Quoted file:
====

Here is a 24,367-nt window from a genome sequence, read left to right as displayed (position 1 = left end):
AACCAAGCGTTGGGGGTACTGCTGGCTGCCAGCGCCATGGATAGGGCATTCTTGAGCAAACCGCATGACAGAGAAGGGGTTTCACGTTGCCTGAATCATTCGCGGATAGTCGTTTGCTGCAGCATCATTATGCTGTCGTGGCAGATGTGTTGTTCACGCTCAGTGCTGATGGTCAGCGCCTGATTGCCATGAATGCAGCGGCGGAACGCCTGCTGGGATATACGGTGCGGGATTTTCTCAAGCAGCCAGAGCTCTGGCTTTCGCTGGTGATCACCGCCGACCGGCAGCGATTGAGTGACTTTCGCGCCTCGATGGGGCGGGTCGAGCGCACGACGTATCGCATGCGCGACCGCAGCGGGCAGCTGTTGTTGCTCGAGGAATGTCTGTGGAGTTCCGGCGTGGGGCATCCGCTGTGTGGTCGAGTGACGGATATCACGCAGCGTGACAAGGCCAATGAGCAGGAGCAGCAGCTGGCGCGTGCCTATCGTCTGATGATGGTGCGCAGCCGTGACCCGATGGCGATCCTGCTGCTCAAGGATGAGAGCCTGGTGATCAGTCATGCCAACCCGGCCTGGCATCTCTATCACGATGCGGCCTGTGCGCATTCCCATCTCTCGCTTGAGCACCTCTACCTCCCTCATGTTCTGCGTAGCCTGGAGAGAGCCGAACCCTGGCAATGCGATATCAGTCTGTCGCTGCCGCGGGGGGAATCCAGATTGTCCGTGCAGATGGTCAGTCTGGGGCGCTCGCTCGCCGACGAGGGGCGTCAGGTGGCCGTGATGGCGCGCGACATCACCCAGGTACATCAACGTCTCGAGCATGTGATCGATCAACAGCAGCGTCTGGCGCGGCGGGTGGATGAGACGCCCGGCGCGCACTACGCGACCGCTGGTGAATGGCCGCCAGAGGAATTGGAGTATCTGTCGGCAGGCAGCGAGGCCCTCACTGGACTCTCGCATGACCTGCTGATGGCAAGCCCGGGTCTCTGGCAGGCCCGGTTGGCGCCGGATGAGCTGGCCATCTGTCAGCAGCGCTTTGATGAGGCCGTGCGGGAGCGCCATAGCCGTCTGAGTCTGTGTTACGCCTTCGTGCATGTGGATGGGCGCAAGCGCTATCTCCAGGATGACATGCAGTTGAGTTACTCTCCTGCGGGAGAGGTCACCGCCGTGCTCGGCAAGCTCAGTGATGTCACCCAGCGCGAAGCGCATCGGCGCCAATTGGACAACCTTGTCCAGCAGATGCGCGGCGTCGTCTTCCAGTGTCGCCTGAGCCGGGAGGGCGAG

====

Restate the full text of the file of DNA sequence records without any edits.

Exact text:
Here is a 24,367-nt window from a genome sequence, read left to right as displayed (position 1 = left end):
AACCAAGCGTTGGGGGTACTGCTGGCTGCCAGCGCCATGGATAGGGCATTCTTGAGCAAACCGCATGACAGAGAAGGGGTTTCACGTTGCCTGAATCATTCGCGGATAGTCGTTTGCTGCAGCATCATTATGCTGTCGTGGCAGATGTGTTGTTCACGCTCAGTGCTGATGGTCAGCGCCTGATTGCCATGAATGCAGCGGCGGAACGCCTGCTGGGATATACGGTGCGGGATTTTCTCAAGCAGCCAGAGCTCTGGCTTTCGCTGGTGATCACCGCCGACCGGCAGCGATTGAGTGACTTTCGCGCCTCGATGGGGCGGGTCGAGCGCACGACGTATCGCATGCGCGACCGCAGCGGGCAGCTGTTGTTGCTCGAGGAATGTCTGTGGAGTTCCGGCGTGGGGCATCCGCTGTGTGGTCGAGTGACGGATATCACGCAGCGTGACAAGGCCAATGAGCAGGAGCAGCAGCTGGCGCGTGCCTATCGTCTGATGATGGTGCGCAGCCGTGACCCGATGGCGATCCTGCTGCTCAAGGATGAGAGCCTGGTGATCAGTCATGCCAACCCGGCCTGGCATCTCTATCACGATGCGGCCTGTGCGCATTCCCATCTCTCGCTTGAGCACCTCTACCTCCCTCATGTTCTGCGTAGCCTGGAGAGAGCCGAACCCTGGCAATGCGATATCAGTCTGTCGCTGCCGCGGGGGGAATCCAGATTGTCCGTGCAGATGGTCAGTCTGGGGCGCTCGCTCGCCGACGAGGGGCGTCAGGTGGCCGTGATGGCGCGCGACATCACCCAGGTACATCAACGTCTCGAGCATGTGATCGATCAACAGCAGCGTCTGGCGCGGCGGGTGGATGAGACGCCCGGCGCGCACTACGCGACCGCTGGTGAATGGCCGCCAGAGGAATTGGAGTATCTGTCGGCAGGCAGCGAGGCCCTCACTGGACTCTCGCATGACCTGCTGATGGCAAGCCCGGGTCTCTGGCAGGCCCGGTTGGCGCCGGATGAGCTGGCCATCTGTCAGCAGCGCTTTGATGAGGCCGTGCGGGAGCGCCATAGCCGTCTGAGTCTGTGTTACGCCTTCGTGCATGTGGATGGGCGCAAGCGCTATCTCCAGGATGACATGCAGTTGAGTTACTCTCCTGCGGGAGAGGTCACCGCCGTGCTCGGCAAGCTCAGTGATGTCACCCAGCGCGAAGCGCATCGGCGCCAATTGGACAACCTTGTCCAGCAGATGCGCGGCGTCGTCTTCCAGTGTCGCCTGAGCCGGGAGGGCGAG